Recovery from skeletal muscle injury is often incomplete because of the formation of fibrosis and inadequate myofiber regeneration; therefore, injured muscle could benefit significantly from therapies that both stimulate muscle regeneration and inhibit fibrosis. To this end, we focused on blocking myostatin, a member of the transforming growth factor-β superfamily and a negative regulator of muscle regeneration, with the myostatin antagonist follistatin. In vivo, follistatin-overexpressing transgenic mice underwent significantly greater myofiber regeneration and had less fibrosis formation compared with wild-type mice after skeletal muscle injury. Follistatin's mode of action is likely due to its ability to block myostatin and enhance neovacularization. Furthermore, muscle progenitor cells isolated from follistatin-overexpressing mice were significantly superior to muscle progenitors isolated from wild-type mice at regenerating dystrophin-positive myofibers when transplanted into the skeletal muscle of dystrophic mdx/severe combined immunodeficiency mice. In vitro, follistatin stimulated myoblasts to express MyoD, Myf5, and myogenin, which are myogenic transcription factors that promote myogenic differentiation. Moreover, follistatin's ability to enhance muscle differentiation is at least partially due to its ability to block myostatin, activin A, and transforming growth factor-β1, all of which are negative regulators of muscle cell differentiation. The findings of this study suggest that follistatin is a promising agent for improving skeletal muscle healing after injury and muscle diseases, such as the muscular dystrophies.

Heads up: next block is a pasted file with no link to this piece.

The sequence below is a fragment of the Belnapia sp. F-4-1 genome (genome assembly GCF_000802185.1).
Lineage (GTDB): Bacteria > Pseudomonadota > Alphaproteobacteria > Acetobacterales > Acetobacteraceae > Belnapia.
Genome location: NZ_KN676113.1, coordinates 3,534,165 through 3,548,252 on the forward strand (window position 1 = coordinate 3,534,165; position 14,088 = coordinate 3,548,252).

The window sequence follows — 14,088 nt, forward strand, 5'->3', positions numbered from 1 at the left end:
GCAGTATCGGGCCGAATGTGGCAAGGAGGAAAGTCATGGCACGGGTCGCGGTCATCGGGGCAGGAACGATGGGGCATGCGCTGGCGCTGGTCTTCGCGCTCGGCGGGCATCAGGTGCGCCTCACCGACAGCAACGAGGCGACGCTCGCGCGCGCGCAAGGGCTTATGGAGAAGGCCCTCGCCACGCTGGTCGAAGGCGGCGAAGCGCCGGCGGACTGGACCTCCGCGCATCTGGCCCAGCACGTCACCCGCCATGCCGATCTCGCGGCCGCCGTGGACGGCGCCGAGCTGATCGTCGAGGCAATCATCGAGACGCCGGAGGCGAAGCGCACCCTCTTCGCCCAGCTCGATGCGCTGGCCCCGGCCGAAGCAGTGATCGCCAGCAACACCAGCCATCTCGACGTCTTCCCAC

Copyright © 2011 American Society for Investigative Pathology. Published by Elsevier Inc. All rights reserved.